We read with interest the opinion piece by Ricordi and Japour in STAT (August 27, 2019). It is interesting that the development of an appropriate funding pathway for islet transplantation seems to have stalled in the US, when in fact it was the early multicentre trials originating from the US and Canada that were the major stimulus for the procedure elsewhere. In Australia, islet transplantation for severe hypoglycaemia and metabolic instability has been funded via the National Funded Centres (NFC) program since 2012. The NFC program was established by the Australian Health Ministers Advisory Council (AHMAC) to provide access for Australian patients to high cost, low volume procedures that are of such a complexity that it is impractical for them to exist in every large public hospital. The high regulatory burden and expertise required for islet isolation and the limitation of suitable islet donors meant that it was not cost-effective to have an isolation centre in each state and a ‘hub and spoke’ model similar to that developed in the UK was established. Two isolation centres, based in Melbourne and Sydney were established along with 3 transplanting centres in Adelaide, Melbourne and Sydney. Clinical efficacy was confirmed by the Australian multicentre trial with the primary outcomes of prevention of hypoglycaemia, reduction in insulin requirements and HBA1c less than 7%. The primary end point was achieved in 87% of recipients . Complications were largely procedure associated and there was no mortality. Although trial numbers were small, the findings were in line with overseas experience, including several multicentre studies from North America [2, 3]. The current program provides a national service, an essential requirement for all NFC applications. The cost of the procedure including travel to treatment centres, islet isolation, inpatient care and immunosuppression are covered by the NFC funding. Cost may fall as cost of immunosuppression drops and with future innovation in islet isolation. Potential recipients are assessed against standard criteria by consortium participants. All patients are place on a single national list. Donor-recipient matching, and donor pancreas allocation criteria are developed by a standing committee of the Transplantation Society of Australia and New Zealand. Currently, donor pancreases for whole pancreas transplantation take precedence over islet transplantation. However, the success of islet transplantation has meant that pancreas transplantation alone is no longer performed and whole pancreas transplantation is reserved for simultaneous and pancreas after kidney transplantation. All patients transplanted are reported to the Australian Islet and Pancreas Transplant registry  – a requirement for funding – as well as to the CITR. In addition to providing excellent outcomes for patients with recurrent and severe hypoglycaemia, there have been numerous ancillary benefits. First and foremost, has been the development of expertise to offer total pancreatectomy and islet autotransplantation to selected patients with recurrent pancreatitis. Most of the patients who have been offered this procedure are children with hereditary pancreatitis. The program, that is highly collaborative provides many benefits including: • The capacity to provide a national program of relatively safe and effective treatment for patients with severe hypoglycaemia unawareness who have failed insulin therapy and intensive medical management. Prior to this program, no other treatment options were available to this group of relatively uncommon but severely affected patients. • It has enhanced the whole-pancreas transplantation program by using pancreata that are not suitable for whole-organ transplantation and by opening new fields for research. This is consistent with national efforts to increase the number of donors and to improve the utilisation of donated organs. • It has provided an integrated approach to beta-cell replacement, with patients being triaged by two nationally coordinated programs that now provide the most appropriate treatment for the individual patient – be it whole pancreas or islet transplantation once other treatments have failed – based on experience and the latest evidence. • Improved blood glucose control should deliver health advantages to individuals by reducing their risk of developing end-organ complications such as kidney, cardiac, nerve and eye disease. • Importantly, it has provided an essential technology platform for future forms of beta cell replacement therapy such as xenotransplantation and stem cell therapy. These therapies have the potential to reach a wider selection of patients with type 1 diabetes. Improvements in organ preservation and islet yield and viability may also increase the reach of islet transplantation itself. Whilst the UK and the Australian models are not exact replicas of each other they do share a lot of common features. They both were developed using mechanisms that are designed specifically to evaluate and introduce novel, innovative procedures into the healthcare system in a controlled manner with ongoing evaluation and development and refinement. They have successfully provided a national service to patients with the greatest need and they have been a focus for collaboration and ongoing clinical research in both whole pancreas and islet transplantation. It is somewhat ironic that the stimulus for this was the initiative and advances in islet transplantation that emanated from the US, which has yet to develop a mechanism to transition it, and fund it, in clinical practice. To an outsider, the challenge seems to be how best to absorb the high costs of indemnity, regulatory burden and clinical care in a low volume procedure that is largely confined to academic healthcare centers. The importance of this extends beyond islet transplantation to other cell-based therapies that are on the horizon. These will also aspire to transition from research to a clinical delivery model.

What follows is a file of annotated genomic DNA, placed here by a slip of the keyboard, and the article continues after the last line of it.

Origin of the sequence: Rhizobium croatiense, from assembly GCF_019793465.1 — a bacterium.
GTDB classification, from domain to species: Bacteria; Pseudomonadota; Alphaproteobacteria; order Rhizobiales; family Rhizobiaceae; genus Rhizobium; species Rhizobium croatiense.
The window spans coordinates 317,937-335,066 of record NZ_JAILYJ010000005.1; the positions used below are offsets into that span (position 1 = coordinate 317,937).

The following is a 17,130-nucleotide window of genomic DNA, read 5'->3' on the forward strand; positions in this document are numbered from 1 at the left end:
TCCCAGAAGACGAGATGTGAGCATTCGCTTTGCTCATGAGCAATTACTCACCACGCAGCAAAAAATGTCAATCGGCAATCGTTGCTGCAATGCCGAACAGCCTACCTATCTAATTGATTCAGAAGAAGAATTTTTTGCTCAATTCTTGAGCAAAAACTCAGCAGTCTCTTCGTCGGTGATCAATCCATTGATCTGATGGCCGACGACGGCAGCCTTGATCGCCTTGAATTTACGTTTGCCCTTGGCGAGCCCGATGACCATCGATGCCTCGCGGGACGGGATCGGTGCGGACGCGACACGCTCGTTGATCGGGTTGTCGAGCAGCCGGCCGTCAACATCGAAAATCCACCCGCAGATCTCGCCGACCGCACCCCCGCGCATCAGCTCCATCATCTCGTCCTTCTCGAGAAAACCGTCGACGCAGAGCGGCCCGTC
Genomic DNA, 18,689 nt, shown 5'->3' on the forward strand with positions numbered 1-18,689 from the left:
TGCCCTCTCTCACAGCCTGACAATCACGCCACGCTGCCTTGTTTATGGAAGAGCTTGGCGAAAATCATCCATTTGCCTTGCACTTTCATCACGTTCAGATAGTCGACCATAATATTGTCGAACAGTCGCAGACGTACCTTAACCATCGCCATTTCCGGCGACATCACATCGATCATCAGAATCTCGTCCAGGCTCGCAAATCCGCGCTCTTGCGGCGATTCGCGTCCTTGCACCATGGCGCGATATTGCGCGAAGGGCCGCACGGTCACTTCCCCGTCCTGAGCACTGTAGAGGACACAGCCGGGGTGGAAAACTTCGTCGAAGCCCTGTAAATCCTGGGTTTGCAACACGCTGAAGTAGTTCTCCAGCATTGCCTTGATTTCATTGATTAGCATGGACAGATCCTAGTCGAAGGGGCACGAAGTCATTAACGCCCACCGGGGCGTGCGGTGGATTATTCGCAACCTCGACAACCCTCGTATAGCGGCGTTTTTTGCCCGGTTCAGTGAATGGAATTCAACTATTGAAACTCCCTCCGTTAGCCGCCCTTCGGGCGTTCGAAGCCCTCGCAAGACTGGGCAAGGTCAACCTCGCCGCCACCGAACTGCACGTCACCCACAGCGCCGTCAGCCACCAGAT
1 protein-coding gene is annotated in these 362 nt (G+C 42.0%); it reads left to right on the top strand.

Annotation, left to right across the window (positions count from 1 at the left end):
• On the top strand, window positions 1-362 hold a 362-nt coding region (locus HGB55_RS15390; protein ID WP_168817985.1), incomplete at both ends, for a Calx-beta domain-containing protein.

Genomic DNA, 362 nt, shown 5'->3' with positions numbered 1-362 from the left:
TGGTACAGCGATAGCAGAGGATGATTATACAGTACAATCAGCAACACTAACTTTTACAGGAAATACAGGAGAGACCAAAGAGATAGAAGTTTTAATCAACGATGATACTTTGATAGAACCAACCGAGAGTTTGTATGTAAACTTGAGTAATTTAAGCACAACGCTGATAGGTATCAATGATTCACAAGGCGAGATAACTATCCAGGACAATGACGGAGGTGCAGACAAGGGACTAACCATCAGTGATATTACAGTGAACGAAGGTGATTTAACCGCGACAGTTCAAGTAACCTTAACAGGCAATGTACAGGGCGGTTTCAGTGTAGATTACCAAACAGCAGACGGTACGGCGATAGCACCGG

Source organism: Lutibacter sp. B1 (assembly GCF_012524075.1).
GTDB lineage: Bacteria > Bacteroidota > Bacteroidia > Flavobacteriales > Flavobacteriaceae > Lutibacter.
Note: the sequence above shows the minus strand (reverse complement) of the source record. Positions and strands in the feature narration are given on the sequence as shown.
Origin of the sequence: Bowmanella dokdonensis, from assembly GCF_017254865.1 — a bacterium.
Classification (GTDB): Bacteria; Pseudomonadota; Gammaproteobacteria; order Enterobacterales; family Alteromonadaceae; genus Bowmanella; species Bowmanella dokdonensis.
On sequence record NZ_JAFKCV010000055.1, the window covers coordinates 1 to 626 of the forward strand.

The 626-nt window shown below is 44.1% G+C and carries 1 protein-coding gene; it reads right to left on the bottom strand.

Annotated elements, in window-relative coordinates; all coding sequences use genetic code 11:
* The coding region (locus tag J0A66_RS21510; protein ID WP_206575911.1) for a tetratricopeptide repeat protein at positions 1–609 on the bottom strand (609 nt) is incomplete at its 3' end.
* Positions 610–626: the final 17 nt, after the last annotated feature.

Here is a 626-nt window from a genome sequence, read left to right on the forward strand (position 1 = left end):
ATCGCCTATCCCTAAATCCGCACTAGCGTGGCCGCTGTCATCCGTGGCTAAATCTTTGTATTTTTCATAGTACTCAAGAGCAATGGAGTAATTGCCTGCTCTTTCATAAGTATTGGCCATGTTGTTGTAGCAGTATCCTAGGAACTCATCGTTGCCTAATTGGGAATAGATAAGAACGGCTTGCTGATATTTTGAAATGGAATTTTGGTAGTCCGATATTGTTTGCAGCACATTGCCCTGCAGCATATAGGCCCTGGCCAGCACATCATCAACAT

To cite this article
Establishing a national program of islet transplantation in Australia
Submission date: 11 Nov 2019
Revised on: 18 Nov 2019
Accepted on: 21 Nov 2019
Published online: 21 Nov 2019